As a result of these physical improvements, residents became encouraged about the positive changes to their neighborhood. Additionally, these physical improvements reinforced the basic principle that criminal activity and drug dealing would not be tolerated in the neighborhood. The installation of the overt police camera systems called PODSS (Portable Overt Digital Surveillance System) also provided tangible evidence that the changes to the neighborhood were permanent.
Deployment of Social Outreach Teams
In addition to the coordination of city resources, the Baltimore Police Department aggressively solicited private and non-profit organizations to participate in the Community Safe Zone Project. Participating private and non-profit organizations were clustered together into Social Outreach Teams. These teams were then deployed into the targeted neighborhood staffing booths, walking door-to-door, meeting residents and providing services. Over the course of the four week Safe Zone period, 40 different agencies and organization contacted residents within the targeted neighborhoods to offer services such as lead paint testing, drug treatment, parental counseling, job placement, and child mentoring. See figure 1 for a complete list of these participating agencies.
Police-Sponsored Community Events
Over the course of the four-week Safe Zone period, the Baltimore Police Department sponsored three regular community events in each of the targeted neighborhoods. These community events consisted of three elements: job resource fair, youth night, and health fair.
During these community events, public and private agencies intermingled with residents and provided valuable information concerning resources. Additionally, these events allowed the residents to interact with the Baltimore Police Department in nontraditional settings and generally improved police-community relations with the neighborhoods.
For example, during October 2005 in the Penrose and Payson Safe Zone, the Baltimore Police Department along with the Baltimore Mayor’s Office of Neighborhoods sponsored a youth night community event where more than 500 pumpkins were distributed to children in the neighborhood. These simple pumpkins provided a powerful symbolic message to all the residents that the quality of life in the neighborhood was improving.
Violence Intervention Program
In January 2006 the Baltimore Police Department built upon the foundation of this Community Safe Zone Project by creating a police-based intervention program that targeted high-risk juveniles in Safe Zone neighborhoods. The Baltimore Police Department worked in partnership with the Department of Juvenile Services to implement a seven-week program that paired juveniles on probation with police officer mentors. Through this program, juveniles on probation were ordered to attend dynamic weekly sessions that focused on conflict resolution, violence interdiction, and goal development. These weekly sessions were organized in the following manner:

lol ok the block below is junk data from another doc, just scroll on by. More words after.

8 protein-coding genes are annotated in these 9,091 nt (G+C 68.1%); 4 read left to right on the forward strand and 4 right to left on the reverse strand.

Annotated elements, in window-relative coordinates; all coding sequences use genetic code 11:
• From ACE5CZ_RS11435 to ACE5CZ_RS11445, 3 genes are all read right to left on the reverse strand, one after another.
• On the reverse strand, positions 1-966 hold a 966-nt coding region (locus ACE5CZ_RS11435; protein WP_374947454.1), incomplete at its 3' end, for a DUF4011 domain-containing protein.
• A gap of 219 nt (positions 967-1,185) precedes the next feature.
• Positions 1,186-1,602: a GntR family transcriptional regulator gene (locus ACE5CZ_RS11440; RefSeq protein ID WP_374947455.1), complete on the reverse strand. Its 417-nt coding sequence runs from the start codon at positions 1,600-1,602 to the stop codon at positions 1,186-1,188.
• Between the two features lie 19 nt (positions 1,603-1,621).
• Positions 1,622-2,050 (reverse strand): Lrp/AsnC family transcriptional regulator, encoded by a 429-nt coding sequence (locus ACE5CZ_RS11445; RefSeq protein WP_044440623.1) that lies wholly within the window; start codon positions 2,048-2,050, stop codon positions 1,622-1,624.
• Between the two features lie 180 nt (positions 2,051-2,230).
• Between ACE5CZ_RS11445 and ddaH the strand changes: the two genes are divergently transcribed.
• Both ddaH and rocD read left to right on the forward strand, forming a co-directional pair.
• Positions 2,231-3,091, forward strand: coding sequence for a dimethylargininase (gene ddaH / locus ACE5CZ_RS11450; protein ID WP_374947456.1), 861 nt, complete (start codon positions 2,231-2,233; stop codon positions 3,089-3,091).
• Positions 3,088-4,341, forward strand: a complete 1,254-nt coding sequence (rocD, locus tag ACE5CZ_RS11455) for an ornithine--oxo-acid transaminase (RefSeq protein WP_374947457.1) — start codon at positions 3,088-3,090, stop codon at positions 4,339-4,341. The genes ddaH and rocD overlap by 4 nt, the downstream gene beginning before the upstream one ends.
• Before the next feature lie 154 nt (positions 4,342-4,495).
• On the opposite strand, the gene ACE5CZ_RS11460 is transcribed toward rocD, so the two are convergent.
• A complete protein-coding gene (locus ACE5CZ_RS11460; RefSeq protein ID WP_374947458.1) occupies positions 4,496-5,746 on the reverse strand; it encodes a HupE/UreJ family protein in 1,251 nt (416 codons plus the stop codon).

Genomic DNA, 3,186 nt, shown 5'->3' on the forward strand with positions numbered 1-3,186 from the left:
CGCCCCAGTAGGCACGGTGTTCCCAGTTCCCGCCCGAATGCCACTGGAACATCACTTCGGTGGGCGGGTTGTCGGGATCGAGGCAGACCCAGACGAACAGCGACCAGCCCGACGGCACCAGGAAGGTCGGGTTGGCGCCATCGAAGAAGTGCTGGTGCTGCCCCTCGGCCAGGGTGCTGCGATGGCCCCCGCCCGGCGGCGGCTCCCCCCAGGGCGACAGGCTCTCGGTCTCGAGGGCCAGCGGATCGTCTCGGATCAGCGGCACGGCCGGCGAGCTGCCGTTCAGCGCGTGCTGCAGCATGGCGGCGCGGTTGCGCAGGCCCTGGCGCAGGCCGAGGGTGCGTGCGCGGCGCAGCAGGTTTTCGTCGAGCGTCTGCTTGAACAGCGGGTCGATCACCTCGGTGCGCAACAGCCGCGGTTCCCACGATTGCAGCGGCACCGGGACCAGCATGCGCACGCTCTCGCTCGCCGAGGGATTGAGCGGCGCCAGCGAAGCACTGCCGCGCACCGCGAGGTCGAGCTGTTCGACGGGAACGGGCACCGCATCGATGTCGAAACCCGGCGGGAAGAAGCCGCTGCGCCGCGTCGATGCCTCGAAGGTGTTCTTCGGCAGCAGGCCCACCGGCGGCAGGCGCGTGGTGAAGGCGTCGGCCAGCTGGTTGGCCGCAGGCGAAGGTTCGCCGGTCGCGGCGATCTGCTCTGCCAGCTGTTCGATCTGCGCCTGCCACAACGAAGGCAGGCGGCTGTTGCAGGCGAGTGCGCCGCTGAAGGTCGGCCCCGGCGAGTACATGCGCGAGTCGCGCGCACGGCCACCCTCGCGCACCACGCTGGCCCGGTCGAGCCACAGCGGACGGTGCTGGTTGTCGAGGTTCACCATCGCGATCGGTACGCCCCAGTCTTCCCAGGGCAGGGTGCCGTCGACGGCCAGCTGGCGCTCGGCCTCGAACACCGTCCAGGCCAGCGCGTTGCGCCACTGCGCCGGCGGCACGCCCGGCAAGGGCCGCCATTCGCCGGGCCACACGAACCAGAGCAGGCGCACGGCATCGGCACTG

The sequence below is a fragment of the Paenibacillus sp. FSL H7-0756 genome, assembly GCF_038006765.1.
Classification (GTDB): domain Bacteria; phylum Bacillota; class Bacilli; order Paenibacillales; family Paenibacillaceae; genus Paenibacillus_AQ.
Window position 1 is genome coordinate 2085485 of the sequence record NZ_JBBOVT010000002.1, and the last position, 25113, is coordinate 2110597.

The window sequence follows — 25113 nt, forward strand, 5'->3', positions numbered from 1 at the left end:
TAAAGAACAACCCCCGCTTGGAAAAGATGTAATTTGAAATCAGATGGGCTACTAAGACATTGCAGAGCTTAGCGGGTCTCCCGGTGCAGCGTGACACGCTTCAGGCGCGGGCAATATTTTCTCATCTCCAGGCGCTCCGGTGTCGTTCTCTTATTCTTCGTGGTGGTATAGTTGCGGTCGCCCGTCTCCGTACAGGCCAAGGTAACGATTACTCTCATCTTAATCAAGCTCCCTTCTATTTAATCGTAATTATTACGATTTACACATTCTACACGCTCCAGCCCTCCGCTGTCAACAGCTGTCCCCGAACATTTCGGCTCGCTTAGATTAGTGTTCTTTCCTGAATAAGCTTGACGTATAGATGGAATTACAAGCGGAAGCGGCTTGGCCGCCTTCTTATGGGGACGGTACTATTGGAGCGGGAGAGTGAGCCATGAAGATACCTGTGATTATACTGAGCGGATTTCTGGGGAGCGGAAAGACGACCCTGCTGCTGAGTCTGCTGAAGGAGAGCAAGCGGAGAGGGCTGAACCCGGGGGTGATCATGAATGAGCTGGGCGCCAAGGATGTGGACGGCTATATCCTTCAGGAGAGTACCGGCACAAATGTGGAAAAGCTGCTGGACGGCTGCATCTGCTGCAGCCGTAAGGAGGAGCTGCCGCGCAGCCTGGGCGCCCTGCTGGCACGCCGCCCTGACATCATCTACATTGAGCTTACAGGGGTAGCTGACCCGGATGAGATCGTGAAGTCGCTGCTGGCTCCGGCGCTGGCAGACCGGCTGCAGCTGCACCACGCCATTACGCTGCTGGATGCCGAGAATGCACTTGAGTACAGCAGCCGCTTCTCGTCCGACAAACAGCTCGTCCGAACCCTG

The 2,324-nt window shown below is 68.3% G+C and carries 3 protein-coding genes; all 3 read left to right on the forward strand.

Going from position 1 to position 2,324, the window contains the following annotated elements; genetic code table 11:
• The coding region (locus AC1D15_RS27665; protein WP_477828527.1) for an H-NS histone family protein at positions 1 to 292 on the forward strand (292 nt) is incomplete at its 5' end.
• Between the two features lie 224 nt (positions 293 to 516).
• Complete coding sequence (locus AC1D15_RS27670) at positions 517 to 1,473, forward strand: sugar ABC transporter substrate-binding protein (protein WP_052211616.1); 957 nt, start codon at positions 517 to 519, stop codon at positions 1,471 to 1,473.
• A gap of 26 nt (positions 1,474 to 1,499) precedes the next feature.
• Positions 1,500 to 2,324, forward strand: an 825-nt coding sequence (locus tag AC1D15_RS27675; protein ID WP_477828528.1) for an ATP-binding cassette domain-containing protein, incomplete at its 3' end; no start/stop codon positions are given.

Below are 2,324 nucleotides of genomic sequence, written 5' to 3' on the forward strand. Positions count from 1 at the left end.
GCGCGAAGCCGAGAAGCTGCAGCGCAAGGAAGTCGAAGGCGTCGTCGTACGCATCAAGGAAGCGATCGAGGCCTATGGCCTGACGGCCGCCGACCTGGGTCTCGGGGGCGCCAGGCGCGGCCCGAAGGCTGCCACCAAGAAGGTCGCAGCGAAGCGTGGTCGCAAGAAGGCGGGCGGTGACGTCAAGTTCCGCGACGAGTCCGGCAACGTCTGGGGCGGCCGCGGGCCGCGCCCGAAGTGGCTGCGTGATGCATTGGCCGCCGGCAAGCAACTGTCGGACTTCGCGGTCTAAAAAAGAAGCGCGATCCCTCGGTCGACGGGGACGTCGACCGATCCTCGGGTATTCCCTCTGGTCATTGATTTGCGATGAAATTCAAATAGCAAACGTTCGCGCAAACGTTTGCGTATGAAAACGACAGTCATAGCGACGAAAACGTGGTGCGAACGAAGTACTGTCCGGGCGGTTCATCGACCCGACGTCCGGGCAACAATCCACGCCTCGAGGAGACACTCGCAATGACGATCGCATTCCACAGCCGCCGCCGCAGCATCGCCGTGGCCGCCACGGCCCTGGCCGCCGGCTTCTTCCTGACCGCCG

Week 1—Open/Community Conferencing: Through a community conferencing facilitator, juveniles and police officers discussed police-community relations.
Week 2—North American Family Institute: Juveniles and police officers participated in a team-building ropes course.
Week 3—University of Maryland Shock Trauma: Juveniles and police officers met with medical professionals from the University of Maryland to learn about career development.
Week 4—Bereavement Center: Juveniles and police officers met with family members who had lost loved ones to incidents of street violence.
Week 5—Police Orientation: Juveniles visited police headquarters and learned about policing careers.
Week 6— Boys of Baraka: Juveniles and police officers had a private showing of the award winning film “Boys of Baraka.”
Week 7—Graduation: The graduation also included placement into Baltimore Youth Opportunity Center for job skill training and educational development.
Did It Work?
The Community Safe Zone Project was most effective when used as a violence prevention strategy. Police selected neighborhoods based on immediate patterns of violence. In 2005 police deployed the Community Safe Zone Project in five distressed neighborhoods experiencing significant patterns of violence. In each of these neighborhoods the Community Safe Zone Project was the catalyst that disrupted the pattern of violence and provided stability.
A statistical analysis of significant violent crime has shown that after implementation, homicide and shooting incidents over a six month period decreased by 86 percent in comparison to the prior six month period. This analysis indicates that the stability within the targeted neighborhood continued well after the implementation of the four weeks Community Safe Zone Project. This continued stability is a direct reflection of the quality of improvements and relationships developed during the implementation of Community Safe Zone Project.
In conclusion, the Community Safe Zone Project has proven to be a reliable and holistic policing strategy that prevents drug related violence, restores community stability and promotes police community relations in distressed neighborhoods. Based on the success in the Western District, in 2006 the Baltimore Police Department implemented the Community Safe Zone Project as a citywide strategy. Through the coordination and cooperation of police officers, residents, city workers, and the coalition of resources the Community Safe Zone Project is a strong testament to the ability to establish dynamic change in violent distressed neighborhoods.